|This event spans multiple dates:|
|24 Mar 2022||11:00 to 12:00||Online event|
|31 Mar 2022||11:00 to 12:00||Online event|
Please note this workshop has limited spaces and an application process in place.
Text-mining is extracting information from unstructured text, such as books, newspapers, and manuscript transcriptions. This foundational course is aimed at students and staff who are new to text-mining, and presents a basic introduction to text-mining principles and methods, with coding examples and exercises in Python. To discuss the process, we will walk through a simple example of collecting, cleaning and analysing a text.
Places will be prioritised for students and staff in the schools of Arts & Humanities, Humanities & Social Sciences, libraries and museums. If you study or work in a STEM department and use humanities or social sciences approaches you are also welcome to apply.
By the end of this course you should be able to:
— Understand the broad overview of different text-mining methods and their uses.
— Plan a basic text-mining pipeline for your work.
— Expand your skills in using Python and Jupyter Notebooks into text-mining.
We will cover:
— What text-mining is for and what text-mining methods are available (including topic modelling, sentiment analysis, named entity recognition).
— The text-mining pipeline and 5 steps of text-mining: choosing and collecting text, cleaning and preparing, exploring, analysing and presenting results.
— Revision of basic Python:
— Working with text using strings and manipulating lists of strings;
— Importing code and calling functions;
— Using Jupyter notebooks.
— Harvesting text from the web;
— Reading from and saving text to files;
— Working with TEI-XML;
— Cleaning up text (normalising);
— Splitting strings into words and sentences (tokens);
— Removing unwanted words (stopwords);
— Counting tokens (frequency analysis);
— Visualising results.
Next steps: resources and directions.
This course takes a ‘flipped classroom’ approach whereby much of the learning takes place self-paced in your own time. Preparatory material is released in the week before the course takes place. The course starts with a 1-hour remote video session to introduce the topics and materials, and ends with another 1-hour remote video session to discuss progress and next steps. Self-paced materials are provided to work through in between the sessions. A chat forum will be used on Moodle for asking/answering questions during the week.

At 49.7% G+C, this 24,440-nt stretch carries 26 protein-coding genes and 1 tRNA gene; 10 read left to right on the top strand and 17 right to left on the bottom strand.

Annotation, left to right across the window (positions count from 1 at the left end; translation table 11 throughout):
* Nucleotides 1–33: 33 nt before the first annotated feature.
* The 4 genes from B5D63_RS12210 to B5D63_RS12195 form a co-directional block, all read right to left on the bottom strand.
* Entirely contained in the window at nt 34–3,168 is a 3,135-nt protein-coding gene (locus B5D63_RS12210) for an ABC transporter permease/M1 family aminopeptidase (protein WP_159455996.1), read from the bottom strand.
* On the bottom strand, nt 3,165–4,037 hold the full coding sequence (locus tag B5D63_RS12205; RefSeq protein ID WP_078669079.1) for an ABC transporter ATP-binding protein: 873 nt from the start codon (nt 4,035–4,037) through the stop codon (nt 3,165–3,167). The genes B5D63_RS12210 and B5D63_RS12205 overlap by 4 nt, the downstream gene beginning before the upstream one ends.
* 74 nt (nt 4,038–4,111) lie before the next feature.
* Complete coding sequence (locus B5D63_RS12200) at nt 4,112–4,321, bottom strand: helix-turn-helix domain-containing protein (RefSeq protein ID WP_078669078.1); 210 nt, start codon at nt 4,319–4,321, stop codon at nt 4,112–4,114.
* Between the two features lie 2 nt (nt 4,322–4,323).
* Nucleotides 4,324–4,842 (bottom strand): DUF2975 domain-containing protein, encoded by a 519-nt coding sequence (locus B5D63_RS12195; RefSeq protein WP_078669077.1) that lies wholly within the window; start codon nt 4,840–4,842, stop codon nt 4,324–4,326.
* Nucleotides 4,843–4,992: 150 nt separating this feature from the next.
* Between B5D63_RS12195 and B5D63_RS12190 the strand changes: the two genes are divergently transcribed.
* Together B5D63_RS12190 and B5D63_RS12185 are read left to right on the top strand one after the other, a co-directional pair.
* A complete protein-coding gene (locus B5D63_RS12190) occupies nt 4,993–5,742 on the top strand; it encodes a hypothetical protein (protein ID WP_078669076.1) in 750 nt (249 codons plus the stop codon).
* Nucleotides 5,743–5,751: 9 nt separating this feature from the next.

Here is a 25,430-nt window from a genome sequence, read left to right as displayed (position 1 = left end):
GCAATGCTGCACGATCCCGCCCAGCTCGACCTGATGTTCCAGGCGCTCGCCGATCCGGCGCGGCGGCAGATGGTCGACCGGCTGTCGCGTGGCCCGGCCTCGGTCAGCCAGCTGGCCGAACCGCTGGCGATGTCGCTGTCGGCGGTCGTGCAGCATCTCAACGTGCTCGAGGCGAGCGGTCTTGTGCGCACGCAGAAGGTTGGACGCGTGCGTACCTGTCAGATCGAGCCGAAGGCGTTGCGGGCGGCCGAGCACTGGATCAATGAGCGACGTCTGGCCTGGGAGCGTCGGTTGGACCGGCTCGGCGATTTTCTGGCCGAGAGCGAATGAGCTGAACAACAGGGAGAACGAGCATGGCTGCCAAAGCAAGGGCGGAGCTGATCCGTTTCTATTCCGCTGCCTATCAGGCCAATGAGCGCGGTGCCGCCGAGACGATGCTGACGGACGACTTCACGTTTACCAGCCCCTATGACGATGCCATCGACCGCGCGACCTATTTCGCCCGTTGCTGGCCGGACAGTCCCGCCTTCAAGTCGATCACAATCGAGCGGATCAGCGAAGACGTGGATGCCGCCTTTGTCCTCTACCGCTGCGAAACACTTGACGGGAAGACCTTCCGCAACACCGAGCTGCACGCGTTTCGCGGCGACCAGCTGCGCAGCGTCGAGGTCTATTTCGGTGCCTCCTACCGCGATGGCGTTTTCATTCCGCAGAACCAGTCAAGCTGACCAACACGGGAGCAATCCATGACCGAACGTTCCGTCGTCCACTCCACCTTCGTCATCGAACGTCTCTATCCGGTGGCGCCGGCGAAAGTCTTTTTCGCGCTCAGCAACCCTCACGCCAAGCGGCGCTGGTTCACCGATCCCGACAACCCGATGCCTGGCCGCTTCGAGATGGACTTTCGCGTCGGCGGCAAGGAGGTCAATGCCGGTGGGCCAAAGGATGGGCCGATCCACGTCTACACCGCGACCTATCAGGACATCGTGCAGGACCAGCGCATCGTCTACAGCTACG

Please make sure you can plan time in your schedule to complete the preparatory and self-paced materials in order to get the most out of the course. Time estimates for working through these materials are as follows:
— Preparatory materials (total: 15 minutes-3 hours):
— Introductory video: 15 minutes
— Optional: Installing Python: 1 hour
— Optional: Revision of basic Python: 1-2 hour
–Self-paced Jupyter Notebooks (total: 2-4 hours)
The amount of time you may wish to spend on the self-paced materials depends on your pre-existing experience and own personal goals.
We expect you to have some basic knowledge of Python, or coding in another language. At a minimum, we recommend that you have attended the CDH Basics session “First steps in coding and Jupyter Notebooks” and subsequently done some follow-on independent learning in basic Python. Alternatively, you may have equivalent basic coding experience in Python or a different language from another course of study.
If you are unsure whether your coding experience is sufficient, please apply anyway and we can talk about it together.
You will need a laptop/desktop to join the sessions and follow the self-paced materials. Installation of Python 3 and Jupyter is needed, but full instructions will be provided in the preparatory materials if you don’t already have these installed.
To apply for a place, please visit UTBS to request a place and complete the application.
Applications close end-of-day Monday, 7 March 2022
Applicants notified outcome by end-of-day Thursday, 10 March 2022